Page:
How Obama's Cyberweapons Could Boomerang

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Several readers are aghast at my criticism of President Obama for covertly deploying the Stuxnet computer virus even as he was sanctimoniously preaching about keeping cyberspace peaceful.

The commenter "hank the engineer" wrote: "Do you have any idea how silly you sound here?" (Sadly, no.) "Moral indignation about using a cyber attack to slow down Iran's nuclear program? Really? What do you propose we do instead?"

Actually, I've already written about what the West should do if it wants a negotiated solution to the Iran problem. Unfortunately, one thing the West has in common with hank the engineer is a disinclination to follow my lead.

Anyway, what interests me is the unspoken premise of Hank's and several other commenters' comments: that, assuming you did have to choose between stopping Iran's nuclear program and stopping a cyberspace arms race, it couldn't possibly be the case that the latter is more important than the former; it couldn't possibly be the case that establishing a global norm against cyberattack, and an international treaty banning it, is of crucial importance to the future of the world.

I don't honestly know whether this sort of governance of cyberweapons is indeed planet-savingly important. I haven't thought the whole thing through, and I'm open to arguments to the contrary. But my inclination for now is to be very worried about the direction in which we're headed, and this inclination was only reinforced by this observation from David Jeffers of PC World:

A computer virus is the Internet equivalent of biological warfare. One of the reasons that nations around the world entered into a treaty banning the development, stockpiling, or use of biological weapons was fear of what might happen if those weapons fell into the wrong hands, or if a catastrophe occurred that might unintentionally unleash biological agents against the civilian population.

While the goal of Stuxnet is understandable from the perspective of the United States, Israel, or its allies, the fallout is that the code is now out there. The enemies of the United States and Israel can reverse-engineer it, learn from it, and use the tricks to develop their own attacks. Malicious hackers can take lessons from Stuxnet and apply them to create new threats.

How scary is this? A key question, it seems to me, is: Is the technology of computer virus creation such that big, modern nation states can produce much more powerful viruses than, say, a group like al Qaeda? My guess is yes, especially in light of the early reports about Stuxnet that said things like, "This looks like the work of a nation state."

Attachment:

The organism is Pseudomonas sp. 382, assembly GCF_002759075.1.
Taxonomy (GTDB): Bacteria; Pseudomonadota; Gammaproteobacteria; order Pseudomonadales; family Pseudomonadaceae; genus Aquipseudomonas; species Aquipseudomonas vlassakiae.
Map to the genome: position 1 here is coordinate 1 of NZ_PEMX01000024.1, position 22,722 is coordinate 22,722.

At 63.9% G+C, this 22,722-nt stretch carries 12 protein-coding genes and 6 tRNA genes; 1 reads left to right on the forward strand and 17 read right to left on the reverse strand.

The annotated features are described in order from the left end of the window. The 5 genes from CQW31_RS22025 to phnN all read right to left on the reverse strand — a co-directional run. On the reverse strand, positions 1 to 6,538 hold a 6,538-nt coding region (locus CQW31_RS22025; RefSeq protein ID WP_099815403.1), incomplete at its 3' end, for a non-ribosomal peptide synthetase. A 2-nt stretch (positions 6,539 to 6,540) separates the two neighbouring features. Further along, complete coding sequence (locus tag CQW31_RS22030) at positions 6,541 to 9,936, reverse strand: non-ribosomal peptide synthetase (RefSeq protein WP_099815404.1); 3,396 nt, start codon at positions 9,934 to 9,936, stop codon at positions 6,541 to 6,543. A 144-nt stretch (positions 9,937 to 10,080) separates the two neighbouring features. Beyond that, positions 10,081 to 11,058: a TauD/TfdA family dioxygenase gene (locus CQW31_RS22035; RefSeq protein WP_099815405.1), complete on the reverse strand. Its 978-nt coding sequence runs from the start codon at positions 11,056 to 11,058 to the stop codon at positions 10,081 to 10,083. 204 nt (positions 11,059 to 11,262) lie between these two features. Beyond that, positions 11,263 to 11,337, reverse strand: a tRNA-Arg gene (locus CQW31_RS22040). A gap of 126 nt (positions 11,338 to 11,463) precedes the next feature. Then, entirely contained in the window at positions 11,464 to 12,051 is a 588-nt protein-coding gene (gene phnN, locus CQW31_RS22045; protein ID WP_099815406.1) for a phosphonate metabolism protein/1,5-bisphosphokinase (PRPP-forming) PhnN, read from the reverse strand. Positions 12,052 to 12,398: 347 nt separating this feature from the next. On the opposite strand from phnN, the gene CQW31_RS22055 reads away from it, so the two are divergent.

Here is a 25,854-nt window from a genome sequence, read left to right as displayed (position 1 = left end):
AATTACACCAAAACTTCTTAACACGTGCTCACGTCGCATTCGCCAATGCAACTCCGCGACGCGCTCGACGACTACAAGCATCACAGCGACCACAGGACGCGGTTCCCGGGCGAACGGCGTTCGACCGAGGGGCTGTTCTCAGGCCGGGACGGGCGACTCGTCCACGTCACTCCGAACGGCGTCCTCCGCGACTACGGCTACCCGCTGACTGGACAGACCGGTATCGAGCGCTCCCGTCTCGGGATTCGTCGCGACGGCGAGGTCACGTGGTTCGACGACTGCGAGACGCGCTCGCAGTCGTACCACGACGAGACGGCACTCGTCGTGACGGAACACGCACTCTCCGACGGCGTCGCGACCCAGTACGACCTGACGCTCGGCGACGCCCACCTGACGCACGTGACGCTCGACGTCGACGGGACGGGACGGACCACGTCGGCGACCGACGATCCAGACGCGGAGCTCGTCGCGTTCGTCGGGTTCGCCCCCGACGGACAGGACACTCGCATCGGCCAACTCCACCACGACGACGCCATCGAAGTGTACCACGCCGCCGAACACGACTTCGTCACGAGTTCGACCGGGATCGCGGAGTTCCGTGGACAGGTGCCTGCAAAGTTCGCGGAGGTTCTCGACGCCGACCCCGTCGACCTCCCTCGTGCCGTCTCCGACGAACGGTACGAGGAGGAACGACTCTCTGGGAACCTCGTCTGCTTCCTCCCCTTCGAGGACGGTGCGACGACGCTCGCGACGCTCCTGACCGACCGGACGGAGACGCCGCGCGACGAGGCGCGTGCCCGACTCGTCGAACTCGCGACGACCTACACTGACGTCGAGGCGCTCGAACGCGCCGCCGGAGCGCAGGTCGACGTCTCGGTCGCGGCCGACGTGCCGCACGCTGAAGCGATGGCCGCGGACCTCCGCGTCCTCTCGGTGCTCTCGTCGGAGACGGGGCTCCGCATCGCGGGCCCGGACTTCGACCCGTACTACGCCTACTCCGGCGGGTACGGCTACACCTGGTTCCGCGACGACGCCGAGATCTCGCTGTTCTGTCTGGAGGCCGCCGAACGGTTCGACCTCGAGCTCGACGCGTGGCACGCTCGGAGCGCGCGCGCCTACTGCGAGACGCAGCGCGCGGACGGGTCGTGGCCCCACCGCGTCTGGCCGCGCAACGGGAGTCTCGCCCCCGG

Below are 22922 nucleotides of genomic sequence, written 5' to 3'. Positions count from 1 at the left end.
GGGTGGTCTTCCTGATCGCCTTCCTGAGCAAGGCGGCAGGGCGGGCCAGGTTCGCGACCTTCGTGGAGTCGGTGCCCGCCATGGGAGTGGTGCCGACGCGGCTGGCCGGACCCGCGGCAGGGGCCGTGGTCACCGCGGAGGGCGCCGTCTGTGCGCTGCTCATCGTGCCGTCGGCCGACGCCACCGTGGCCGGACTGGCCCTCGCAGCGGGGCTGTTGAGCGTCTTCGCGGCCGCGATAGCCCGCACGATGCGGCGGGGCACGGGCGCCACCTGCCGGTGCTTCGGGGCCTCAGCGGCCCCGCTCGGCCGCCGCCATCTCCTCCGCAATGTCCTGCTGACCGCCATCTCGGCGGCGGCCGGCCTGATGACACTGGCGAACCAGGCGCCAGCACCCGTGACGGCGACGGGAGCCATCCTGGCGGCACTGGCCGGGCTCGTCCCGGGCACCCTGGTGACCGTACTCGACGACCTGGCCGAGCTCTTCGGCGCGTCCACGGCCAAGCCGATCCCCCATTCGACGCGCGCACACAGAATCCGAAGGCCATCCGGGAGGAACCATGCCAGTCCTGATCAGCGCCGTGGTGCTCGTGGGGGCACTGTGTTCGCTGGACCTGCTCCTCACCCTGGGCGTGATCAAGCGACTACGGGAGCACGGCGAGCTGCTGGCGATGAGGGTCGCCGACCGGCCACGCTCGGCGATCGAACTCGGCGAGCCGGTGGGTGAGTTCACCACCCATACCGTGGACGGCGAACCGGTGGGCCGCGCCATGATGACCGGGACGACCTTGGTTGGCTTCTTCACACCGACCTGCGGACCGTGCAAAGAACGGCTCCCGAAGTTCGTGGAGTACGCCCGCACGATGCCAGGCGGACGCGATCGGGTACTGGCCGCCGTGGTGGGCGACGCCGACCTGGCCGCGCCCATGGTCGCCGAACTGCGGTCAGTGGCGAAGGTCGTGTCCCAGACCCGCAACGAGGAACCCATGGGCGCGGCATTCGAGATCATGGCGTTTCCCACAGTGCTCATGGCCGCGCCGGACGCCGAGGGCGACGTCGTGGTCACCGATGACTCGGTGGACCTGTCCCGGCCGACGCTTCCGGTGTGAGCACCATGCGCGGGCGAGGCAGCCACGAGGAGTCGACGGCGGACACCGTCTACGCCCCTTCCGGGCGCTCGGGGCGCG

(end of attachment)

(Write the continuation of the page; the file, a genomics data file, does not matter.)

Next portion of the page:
And if the answer is indeed yes, then there is a huge cost to the deployment of highly sophisticated viruses by nation states. When these viruses leak beyond their intended targets and get out "in the wild," as they show an unfortunate tendency to do, you've just given groups like al Qaeda a tutorial in how to mess with us big time.

So we may indeed be at a critical moment in history, when the planet's prospects could be markedly improved by an international treaty on cyberweapons, and the cultivation of an attendant norm against cyberwar. The ideal nation to lead the world toward this goal would be the most powerful nation on earth, especially if that nation had a pretty clean record on the cyberweapons front. A few years ago, America seemed to fit that description. But it doesn't now.

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Robert Wright is the author of, most recently, the New York Times bestseller The Evolution of God and a finalist for the Pulitzer Prize. He is a former writer and editor at The Atlantic. More

Wright is also a fellow at the New America Foundation and editor in chief of Bloggingheads.tv. His other books include Nonzero, which was named a New York Times Book Review Notable Book in 2000 and included on Fortune magazine's list of the top 75 business books of all-time. Wright's best-selling book The Moral Animal was selected as one of the ten best books of 1994 by The New York Times Book Review.Wright has contributed to The Atlantic for more than 20 years. He has also contributed to a number of the country's other leading magazines and newspapers, including: The New Yorker, The New York Times Magazine, Foreign Policy, The New Republic, Time, and Slate, and the op-ed pages of The New York Times, The Washington Post, and The Financial Times. He is the recipient of a National Magazine Award for Essay and Criticism and his books have been translated into more than a dozen languages.

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